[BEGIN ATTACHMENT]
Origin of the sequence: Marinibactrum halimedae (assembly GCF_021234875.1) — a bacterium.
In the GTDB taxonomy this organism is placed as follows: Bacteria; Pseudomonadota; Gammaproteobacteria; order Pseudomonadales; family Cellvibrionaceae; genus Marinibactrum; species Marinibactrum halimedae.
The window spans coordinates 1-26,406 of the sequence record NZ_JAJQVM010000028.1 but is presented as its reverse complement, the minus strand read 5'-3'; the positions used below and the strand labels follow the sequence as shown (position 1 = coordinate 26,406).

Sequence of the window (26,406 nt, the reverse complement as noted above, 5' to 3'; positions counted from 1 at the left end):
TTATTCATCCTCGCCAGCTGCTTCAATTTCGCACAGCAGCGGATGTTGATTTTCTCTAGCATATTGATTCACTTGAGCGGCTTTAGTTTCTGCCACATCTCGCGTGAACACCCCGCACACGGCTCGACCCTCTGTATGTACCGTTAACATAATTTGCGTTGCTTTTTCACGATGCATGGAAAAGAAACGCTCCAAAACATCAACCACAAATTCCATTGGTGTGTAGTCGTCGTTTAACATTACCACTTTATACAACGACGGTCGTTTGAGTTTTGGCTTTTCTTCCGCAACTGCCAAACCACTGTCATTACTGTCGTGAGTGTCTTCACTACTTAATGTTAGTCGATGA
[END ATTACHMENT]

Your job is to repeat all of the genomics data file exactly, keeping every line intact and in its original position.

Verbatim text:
Origin of the sequence: Marinibactrum halimedae (assembly GCF_021234875.1) — a bacterium.
In the GTDB taxonomy this organism is placed as follows: Bacteria; Pseudomonadota; Gammaproteobacteria; order Pseudomonadales; family Cellvibrionaceae; genus Marinibactrum; species Marinibactrum halimedae.
The window spans coordinates 1-26,406 of the sequence record NZ_JAJQVM010000028.1 but is presented as its reverse complement, the minus strand read 5'-3'; the positions used below and the strand labels follow the sequence as shown (position 1 = coordinate 26,406).

Sequence of the window (26,406 nt, the reverse complement as noted above, 5' to 3'; positions counted from 1 at the left end):
TTATTCATCCTCGCCAGCTGCTTCAATTTCGCACAGCAGCGGATGTTGATTTTCTCTAGCATATTGATTCACTTGAGCGGCTTTAGTTTCTGCCACATCTCGCGTGAACACCCCGCACACGGCTCGACCCTCTGTATGTACCGTTAACATAATTTGCGTTGCTTTTTCACGATGCATGGAAAAGAAACGCTCCAAAACATCAACCACAAATTCCATTGGTGTGTAGTCGTCGTTTAACATTACCACTTTATACAACGACGGTCGTTTGAGTTTTGGCTTTTCTTCCGCAACTGCCAAACCACTGTCATTACTGTCGTGAGTGTCTTCACTACTTAATGTTAGTCGATGA